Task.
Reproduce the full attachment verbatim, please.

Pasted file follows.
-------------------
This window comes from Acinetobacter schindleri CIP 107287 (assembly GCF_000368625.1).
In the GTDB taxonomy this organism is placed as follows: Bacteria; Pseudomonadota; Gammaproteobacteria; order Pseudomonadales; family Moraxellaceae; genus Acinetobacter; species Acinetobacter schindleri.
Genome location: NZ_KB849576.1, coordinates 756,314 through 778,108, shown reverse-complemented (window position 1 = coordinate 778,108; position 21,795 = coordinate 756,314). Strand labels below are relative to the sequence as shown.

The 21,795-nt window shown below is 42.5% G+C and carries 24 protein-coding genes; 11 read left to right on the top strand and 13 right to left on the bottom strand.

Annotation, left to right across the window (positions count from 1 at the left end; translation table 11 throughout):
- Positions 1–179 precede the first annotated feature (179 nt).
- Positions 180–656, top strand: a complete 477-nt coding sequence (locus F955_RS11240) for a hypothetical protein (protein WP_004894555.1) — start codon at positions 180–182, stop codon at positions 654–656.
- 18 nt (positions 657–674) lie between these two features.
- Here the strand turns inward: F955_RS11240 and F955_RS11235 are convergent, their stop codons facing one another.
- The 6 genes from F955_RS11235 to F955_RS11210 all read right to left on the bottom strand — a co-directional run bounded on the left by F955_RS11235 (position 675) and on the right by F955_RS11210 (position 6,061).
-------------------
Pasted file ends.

This window comes from Acinetobacter schindleri CIP 107287 (assembly GCF_000368625.1).
In the GTDB taxonomy this organism is placed as follows: Bacteria; Pseudomonadota; Gammaproteobacteria; order Pseudomonadales; family Moraxellaceae; genus Acinetobacter; species Acinetobacter schindleri.
Genome location: NZ_KB849576.1, coordinates 756,314 through 778,108, shown reverse-complemented (window position 1 = coordinate 778,108; position 21,795 = coordinate 756,314). Strand labels below are relative to the sequence as shown.

The 21,795-nt window shown below is 42.5% G+C and carries 24 protein-coding genes; 11 read left to right on the top strand and 13 right to left on the bottom strand.

Annotation, left to right across the window (positions count from 1 at the left end; translation table 11 throughout):
- Positions 1–179 precede the first annotated feature (179 nt).
- Positions 180–656, top strand: a complete 477-nt coding sequence (locus F955_RS11240) for a hypothetical protein (protein WP_004894555.1) — start codon at positions 180–182, stop codon at positions 654–656.
- 18 nt (positions 657–674) lie between these two features.
- Here the strand turns inward: F955_RS11240 and F955_RS11235 are convergent, their stop codons facing one another.
- The 6 genes from F955_RS11235 to F955_RS11210 all read right to left on the bottom strand — a co-directional run bounded on the left by F955_RS11235 (position 675) and on the right by F955_RS11210 (position 6,061).